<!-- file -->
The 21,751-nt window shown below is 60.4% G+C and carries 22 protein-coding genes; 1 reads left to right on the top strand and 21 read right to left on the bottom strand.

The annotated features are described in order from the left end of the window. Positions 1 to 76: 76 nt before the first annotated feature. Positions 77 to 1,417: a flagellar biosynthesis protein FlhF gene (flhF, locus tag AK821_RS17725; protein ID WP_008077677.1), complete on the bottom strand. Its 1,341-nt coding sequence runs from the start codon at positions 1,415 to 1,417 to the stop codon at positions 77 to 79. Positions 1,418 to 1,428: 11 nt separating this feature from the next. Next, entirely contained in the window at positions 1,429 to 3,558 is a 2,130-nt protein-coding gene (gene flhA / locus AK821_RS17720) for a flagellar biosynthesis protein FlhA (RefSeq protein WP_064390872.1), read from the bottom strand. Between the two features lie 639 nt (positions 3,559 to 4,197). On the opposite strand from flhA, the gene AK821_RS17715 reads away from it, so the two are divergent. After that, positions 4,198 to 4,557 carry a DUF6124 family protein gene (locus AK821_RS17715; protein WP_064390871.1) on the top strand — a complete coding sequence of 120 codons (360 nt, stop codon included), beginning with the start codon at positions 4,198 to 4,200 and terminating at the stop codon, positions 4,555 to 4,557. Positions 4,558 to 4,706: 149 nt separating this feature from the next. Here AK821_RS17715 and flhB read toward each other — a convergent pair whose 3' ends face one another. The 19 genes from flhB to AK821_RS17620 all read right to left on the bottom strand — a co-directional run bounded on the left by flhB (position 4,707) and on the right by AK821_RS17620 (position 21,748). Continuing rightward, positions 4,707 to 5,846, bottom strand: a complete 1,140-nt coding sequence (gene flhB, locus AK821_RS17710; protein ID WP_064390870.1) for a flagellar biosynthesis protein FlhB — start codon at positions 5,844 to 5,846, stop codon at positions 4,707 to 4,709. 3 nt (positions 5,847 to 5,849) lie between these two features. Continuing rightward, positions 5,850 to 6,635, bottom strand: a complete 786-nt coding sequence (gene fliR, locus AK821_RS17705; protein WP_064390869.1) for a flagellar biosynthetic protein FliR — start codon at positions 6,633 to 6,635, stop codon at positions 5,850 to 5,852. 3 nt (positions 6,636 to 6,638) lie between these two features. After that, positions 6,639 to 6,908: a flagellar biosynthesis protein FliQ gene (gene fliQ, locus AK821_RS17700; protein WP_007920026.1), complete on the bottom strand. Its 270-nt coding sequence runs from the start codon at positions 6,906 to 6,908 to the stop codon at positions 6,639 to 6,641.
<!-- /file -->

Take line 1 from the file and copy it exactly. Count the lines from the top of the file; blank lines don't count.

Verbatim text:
The 21,751-nt window shown below is 60.4% G+C and carries 22 protein-coding genes; 1 reads left to right on the top strand and 21 read right to left on the bottom strand.